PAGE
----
The transition from 2" back to 3" should be inside the thermal envelope, so before the vent emerges out of the thermal insulation.

If you cut the 3" below the wye, and the 2" on the horizontal above the ceiling, then you may be able to rebuild it all with solvent weld fittings, if you so desire. The two shielded couplings option is also fine.

Cheers, Wayne
 

Jeff H Young

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Wayne Im not from cold weather either but whoever plumbed that might not know any better to think of keeping vent big through roof So I wouldnt be suprised to hear some substandard work going on there . clearly not on top of the game roughing in a lav so low in first place and the wye and 1/8th bend instead of santee tells me it wasent a plumber
 

PAB

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I do believe that this renovation was done by non-professionals previous to me purchasing the house. When I tore up the floor and subfloor, there was a junction box under the subfloor. That to me was my first clue. I had no idea about the wye vs the tee but it seems a plumber most definitely would and obviously this was not done by a plumber. This was done prior to my purchase of the house and only noticed once the walls were demo'd.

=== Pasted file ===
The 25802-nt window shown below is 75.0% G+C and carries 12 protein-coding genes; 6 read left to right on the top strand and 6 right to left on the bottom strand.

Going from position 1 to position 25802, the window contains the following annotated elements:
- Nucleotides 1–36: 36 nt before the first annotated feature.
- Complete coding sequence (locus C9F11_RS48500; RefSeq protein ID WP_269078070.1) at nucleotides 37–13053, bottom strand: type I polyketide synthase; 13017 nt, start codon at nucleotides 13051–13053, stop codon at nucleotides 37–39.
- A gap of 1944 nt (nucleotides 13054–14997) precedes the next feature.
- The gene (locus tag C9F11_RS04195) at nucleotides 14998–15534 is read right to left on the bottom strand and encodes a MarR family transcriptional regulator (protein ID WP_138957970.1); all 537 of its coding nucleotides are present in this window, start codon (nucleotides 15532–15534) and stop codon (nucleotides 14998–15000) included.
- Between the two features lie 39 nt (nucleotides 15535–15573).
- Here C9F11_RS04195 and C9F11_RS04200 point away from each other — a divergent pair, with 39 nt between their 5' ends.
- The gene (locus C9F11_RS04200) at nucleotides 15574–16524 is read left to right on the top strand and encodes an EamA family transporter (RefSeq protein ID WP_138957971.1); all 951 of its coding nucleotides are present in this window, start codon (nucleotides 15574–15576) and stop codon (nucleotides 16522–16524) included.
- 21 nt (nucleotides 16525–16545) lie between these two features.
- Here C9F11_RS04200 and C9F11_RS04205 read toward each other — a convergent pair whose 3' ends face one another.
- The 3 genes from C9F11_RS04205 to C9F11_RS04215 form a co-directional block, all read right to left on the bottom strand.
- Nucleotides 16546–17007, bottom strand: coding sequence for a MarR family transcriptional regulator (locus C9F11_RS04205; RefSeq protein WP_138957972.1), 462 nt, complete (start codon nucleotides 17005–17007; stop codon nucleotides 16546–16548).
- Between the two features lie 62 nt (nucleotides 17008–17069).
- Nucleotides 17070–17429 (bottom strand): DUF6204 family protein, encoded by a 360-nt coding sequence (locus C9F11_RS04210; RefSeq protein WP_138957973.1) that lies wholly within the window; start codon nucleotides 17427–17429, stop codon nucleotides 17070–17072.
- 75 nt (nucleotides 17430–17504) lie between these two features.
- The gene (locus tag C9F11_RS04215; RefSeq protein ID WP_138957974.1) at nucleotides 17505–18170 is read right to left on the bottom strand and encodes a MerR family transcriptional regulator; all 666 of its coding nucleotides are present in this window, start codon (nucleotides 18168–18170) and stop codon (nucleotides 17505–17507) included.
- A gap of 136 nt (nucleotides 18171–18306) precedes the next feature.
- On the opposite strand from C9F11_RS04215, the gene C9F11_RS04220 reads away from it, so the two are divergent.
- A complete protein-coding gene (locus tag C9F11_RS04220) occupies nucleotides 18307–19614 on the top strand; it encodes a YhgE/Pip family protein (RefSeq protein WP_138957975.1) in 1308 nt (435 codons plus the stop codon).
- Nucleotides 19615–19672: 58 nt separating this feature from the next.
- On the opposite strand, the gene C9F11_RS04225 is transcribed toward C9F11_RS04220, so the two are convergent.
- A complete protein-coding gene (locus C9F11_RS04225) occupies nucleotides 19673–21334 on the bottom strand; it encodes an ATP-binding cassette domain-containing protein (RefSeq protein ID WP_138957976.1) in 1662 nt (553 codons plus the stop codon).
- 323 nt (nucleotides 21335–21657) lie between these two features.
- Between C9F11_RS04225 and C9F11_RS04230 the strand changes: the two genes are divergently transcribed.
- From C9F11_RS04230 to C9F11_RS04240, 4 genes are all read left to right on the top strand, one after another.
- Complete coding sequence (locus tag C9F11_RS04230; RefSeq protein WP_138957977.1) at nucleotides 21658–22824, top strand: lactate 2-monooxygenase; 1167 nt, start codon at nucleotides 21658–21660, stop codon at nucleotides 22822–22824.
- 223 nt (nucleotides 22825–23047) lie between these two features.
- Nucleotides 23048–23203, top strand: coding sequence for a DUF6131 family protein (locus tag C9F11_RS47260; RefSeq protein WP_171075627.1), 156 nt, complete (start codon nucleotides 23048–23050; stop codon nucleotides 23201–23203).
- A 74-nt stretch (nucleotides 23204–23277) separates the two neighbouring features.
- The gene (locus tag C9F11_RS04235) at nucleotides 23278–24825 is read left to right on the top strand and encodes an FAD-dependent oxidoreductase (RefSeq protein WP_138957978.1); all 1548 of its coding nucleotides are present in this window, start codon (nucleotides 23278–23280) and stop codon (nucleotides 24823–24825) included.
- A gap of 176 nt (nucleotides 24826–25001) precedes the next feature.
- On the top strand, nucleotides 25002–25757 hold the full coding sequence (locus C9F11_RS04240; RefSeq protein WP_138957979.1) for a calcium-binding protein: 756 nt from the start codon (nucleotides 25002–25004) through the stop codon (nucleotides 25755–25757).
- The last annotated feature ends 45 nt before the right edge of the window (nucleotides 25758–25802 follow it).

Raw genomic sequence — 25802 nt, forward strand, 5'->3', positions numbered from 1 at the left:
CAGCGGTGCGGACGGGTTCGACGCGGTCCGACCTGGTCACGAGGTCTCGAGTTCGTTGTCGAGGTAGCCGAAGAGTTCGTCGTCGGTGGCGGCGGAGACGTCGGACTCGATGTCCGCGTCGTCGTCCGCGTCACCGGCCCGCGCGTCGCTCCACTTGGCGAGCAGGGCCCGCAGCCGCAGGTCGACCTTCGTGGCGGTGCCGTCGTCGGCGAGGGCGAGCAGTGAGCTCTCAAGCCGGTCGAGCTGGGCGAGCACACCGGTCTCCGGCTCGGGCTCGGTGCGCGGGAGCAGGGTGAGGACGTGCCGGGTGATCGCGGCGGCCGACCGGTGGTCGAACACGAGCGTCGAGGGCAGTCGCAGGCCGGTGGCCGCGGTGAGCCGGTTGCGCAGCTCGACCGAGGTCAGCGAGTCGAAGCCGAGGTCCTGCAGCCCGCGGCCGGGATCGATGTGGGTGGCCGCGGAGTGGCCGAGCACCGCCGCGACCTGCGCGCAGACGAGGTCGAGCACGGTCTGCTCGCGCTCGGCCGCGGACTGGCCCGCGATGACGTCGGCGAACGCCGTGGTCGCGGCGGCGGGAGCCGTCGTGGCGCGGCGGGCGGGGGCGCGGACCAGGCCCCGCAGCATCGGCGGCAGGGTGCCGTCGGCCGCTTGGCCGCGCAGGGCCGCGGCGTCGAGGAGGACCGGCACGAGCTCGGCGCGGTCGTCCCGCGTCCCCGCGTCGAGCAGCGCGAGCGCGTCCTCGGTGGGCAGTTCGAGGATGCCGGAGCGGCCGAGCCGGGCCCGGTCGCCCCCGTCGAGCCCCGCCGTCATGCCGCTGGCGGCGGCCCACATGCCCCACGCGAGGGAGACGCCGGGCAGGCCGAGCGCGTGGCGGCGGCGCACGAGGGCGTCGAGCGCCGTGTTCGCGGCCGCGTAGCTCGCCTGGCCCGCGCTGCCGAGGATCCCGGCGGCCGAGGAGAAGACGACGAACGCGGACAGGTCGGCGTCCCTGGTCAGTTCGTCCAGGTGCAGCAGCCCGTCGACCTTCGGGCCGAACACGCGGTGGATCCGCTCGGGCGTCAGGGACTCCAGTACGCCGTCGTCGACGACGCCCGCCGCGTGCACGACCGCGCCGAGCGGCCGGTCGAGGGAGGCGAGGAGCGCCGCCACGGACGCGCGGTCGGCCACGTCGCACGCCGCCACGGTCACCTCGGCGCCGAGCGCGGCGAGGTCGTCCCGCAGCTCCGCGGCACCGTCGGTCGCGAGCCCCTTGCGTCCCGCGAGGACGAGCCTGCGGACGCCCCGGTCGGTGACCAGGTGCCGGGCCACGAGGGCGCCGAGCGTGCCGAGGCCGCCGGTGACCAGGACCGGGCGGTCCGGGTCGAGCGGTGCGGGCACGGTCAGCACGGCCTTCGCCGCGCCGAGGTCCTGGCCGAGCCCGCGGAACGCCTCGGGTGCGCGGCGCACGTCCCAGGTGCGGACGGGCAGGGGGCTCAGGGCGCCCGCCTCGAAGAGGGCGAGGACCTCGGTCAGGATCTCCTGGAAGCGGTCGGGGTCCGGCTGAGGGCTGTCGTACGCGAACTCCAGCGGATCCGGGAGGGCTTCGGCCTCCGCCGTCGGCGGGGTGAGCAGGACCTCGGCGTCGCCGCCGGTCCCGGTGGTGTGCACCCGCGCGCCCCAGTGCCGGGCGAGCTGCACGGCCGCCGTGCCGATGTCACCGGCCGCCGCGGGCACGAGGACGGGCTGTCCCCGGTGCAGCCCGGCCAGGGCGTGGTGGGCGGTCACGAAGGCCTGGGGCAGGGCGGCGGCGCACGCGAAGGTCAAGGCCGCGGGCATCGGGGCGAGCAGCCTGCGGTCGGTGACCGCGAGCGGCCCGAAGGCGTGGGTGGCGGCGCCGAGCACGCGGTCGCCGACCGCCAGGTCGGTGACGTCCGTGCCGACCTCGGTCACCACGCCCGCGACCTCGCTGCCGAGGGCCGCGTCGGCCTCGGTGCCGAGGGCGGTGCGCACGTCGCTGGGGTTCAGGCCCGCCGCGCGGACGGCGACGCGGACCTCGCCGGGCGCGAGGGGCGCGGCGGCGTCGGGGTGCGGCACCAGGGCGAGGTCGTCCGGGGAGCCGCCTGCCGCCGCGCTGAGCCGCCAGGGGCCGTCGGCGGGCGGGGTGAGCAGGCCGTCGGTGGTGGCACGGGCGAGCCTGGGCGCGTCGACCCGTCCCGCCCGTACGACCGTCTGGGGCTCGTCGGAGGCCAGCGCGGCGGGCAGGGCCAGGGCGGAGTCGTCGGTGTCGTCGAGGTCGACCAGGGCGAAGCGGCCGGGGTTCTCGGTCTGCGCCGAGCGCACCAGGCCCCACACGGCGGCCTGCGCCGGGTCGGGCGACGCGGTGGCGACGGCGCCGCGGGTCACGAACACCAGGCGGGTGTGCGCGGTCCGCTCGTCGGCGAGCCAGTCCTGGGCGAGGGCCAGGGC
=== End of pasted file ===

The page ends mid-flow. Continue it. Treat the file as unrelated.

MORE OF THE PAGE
Regarding the vent, I mentioned in my previous post how the vent is 3" as it goes through the roof. I tied it back to 3" before it went through the roof. This was intentional, mostly b/c I didn't want to have to full around with the area going through the roof. Please don't laugh but this is my post from three years ago regarding this:


Since that time I've had three surgeries and other issues, and had another functioning bathroom, so I've just been getting back into this to finish it up. Now I need to figure this out before the drywall goes up of course. I had no idea about the need to have the change in dimensions of the pvc done within the thermal envelope.

Hope this helps clarify. Thanks again for the help on this.

Paul